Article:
was sent out to tnrpentine operate
several weeks ago. Briefly, the equi
ment consists of an earthen, cup a
tached to the tree beneath its scarifie
face and serving to catch the res:
which drips from the two galvanize
iron gutters above. The earthen ct
takes the place of the injurious bo:
or hole cut in the tree, but the ne
system may be applied to boxed as we
as to unboxed timber.
The cup-and-gutter system works j
great advantage both for the turpei
tine operator and the owner of timbe
lands. It assures the former ?n in
mediate increased profit at very litt!
additional expense, and benefits tb
latter by inflicting the least possibl
damage to his timber. The^new sy?
tem has many additional advantage!
No change is necessary in the labe
of cutting faces on the trees, in whic
the negroes of the turpentine belt ai
especially skilful. The placing c
the equipment, which is extremel
simple in construction and may b
fitted to trees of all sizes, is easil
done by the regular turpentine laboi
er. It is held so firmly in place as nc
easily. to be destroyed by accident
and yet it may be easily and cheap!
removed at the end of the season.
Turpentine operators and timberlam
owners who have seen the results o
the cup-and-gutter system are enthusi
astic abont it. It means much for th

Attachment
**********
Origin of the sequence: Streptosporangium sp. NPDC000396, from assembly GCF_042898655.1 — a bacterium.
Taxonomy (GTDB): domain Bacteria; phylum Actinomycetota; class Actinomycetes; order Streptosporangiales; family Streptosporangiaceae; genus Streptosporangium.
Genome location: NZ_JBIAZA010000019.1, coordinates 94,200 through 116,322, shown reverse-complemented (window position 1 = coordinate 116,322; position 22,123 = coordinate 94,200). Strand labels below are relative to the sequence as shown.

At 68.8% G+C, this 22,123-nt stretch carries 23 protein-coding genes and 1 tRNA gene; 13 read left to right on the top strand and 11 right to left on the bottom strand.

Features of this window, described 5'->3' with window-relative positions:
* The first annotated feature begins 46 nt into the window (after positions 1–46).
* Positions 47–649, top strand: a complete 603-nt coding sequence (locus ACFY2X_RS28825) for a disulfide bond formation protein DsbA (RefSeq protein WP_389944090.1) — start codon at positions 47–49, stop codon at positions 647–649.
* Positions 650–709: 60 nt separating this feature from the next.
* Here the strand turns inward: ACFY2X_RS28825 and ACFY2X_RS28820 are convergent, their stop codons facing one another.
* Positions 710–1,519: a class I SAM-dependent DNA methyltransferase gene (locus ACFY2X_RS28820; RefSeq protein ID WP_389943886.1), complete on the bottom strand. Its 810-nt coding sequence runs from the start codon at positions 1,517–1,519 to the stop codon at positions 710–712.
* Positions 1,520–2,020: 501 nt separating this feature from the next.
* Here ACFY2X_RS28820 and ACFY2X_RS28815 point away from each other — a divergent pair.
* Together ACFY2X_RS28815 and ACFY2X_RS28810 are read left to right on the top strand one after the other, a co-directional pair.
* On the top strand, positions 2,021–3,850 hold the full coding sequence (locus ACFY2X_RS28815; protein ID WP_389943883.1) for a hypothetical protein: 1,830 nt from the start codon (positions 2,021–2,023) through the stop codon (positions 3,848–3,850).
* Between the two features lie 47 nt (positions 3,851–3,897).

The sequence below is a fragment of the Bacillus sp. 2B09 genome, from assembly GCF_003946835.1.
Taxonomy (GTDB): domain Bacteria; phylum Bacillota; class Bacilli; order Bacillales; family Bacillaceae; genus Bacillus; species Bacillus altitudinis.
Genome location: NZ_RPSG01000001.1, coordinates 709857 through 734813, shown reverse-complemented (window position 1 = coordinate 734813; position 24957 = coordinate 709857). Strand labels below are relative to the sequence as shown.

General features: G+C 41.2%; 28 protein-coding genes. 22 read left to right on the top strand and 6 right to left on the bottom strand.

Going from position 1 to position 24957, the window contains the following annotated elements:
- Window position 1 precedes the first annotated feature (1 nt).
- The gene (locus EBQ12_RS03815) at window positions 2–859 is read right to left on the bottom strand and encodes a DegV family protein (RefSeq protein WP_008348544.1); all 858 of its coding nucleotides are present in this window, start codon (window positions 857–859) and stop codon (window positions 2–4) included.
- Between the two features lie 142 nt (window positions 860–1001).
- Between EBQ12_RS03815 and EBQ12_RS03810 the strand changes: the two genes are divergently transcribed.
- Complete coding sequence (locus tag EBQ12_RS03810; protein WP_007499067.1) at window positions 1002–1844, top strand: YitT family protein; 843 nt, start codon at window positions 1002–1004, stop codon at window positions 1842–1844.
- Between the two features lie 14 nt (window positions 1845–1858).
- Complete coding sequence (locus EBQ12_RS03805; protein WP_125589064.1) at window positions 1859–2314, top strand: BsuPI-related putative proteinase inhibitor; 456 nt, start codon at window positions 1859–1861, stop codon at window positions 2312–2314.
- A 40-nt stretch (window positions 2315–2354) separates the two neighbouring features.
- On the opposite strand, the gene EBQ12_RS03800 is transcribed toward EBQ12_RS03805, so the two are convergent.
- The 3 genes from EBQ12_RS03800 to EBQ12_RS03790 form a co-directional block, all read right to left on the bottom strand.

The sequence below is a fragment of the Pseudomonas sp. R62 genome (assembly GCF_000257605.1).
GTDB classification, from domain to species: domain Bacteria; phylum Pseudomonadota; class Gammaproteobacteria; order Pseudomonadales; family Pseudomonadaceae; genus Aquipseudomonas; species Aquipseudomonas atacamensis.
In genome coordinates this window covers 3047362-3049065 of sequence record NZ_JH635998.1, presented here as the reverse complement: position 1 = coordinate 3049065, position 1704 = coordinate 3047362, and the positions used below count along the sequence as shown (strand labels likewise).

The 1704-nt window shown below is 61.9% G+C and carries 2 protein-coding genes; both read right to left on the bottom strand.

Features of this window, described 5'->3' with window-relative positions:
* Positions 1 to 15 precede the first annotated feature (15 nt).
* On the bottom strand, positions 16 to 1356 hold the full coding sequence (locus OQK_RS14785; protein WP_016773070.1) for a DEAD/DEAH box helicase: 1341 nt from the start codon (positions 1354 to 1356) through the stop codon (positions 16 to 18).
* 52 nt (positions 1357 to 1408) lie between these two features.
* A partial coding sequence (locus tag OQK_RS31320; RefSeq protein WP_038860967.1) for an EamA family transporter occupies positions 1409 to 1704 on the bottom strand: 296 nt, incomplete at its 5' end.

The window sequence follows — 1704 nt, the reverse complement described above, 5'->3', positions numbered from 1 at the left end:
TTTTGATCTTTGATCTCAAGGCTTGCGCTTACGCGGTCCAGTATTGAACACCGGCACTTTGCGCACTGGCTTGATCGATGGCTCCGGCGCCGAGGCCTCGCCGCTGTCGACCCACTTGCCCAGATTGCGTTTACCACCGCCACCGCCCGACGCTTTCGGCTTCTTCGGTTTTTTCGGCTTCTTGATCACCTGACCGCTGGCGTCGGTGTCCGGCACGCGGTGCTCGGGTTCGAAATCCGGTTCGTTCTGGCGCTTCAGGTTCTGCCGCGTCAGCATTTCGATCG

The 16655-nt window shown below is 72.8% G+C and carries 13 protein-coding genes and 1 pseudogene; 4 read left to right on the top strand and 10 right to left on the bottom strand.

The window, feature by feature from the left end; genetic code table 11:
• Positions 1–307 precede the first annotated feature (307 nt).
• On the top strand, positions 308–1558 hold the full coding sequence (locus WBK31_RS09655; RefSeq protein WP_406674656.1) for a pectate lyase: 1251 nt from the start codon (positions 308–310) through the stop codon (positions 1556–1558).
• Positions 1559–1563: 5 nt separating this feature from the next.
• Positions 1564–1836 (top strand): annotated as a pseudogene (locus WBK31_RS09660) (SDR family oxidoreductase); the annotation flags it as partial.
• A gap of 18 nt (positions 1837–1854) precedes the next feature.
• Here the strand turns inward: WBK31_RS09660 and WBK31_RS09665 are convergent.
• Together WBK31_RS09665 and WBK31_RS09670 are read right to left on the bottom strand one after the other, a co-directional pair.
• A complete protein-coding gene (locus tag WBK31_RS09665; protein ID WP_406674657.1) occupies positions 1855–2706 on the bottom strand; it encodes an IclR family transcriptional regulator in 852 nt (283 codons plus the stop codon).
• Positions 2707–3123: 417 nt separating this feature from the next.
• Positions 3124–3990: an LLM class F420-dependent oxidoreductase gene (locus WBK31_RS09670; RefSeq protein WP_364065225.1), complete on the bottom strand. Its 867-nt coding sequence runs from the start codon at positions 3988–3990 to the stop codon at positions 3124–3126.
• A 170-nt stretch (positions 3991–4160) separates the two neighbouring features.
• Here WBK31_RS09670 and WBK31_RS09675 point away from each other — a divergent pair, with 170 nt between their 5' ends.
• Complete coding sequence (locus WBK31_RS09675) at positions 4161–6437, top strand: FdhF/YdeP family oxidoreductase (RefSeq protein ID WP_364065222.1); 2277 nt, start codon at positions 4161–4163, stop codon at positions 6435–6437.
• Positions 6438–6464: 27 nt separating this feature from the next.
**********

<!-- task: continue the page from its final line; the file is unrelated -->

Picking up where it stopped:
turpentine industry; much also fo
the owners of southern pine lands
who have seen their fine timber lane
laid waste by the destructive boxing, ?
method of turpentining that inflicts s<
little damage on the trees is a mos
important factor in the problem of pre
serving southern timberlands, and ai
such it marks another advance in the
progress of forestry.-Press Bnlletir
Bureau of Forestry.
Southern Patagonia as a Fanning
Country.
Civilization is claiming her own,
even in Patagonia, Punt Arenas, ox
Sandy Point (Latitude 53 degrees, ) ia
a city of five thousand inhabitants,
with banks, shops, hotels and an opera
house. The main industry of the
country is wool growing and that, in
spite of the poor transportation facili?
ties and the lack of a market for mut?
ton, is exceedingly profitable. It
j engages British capital quite ex?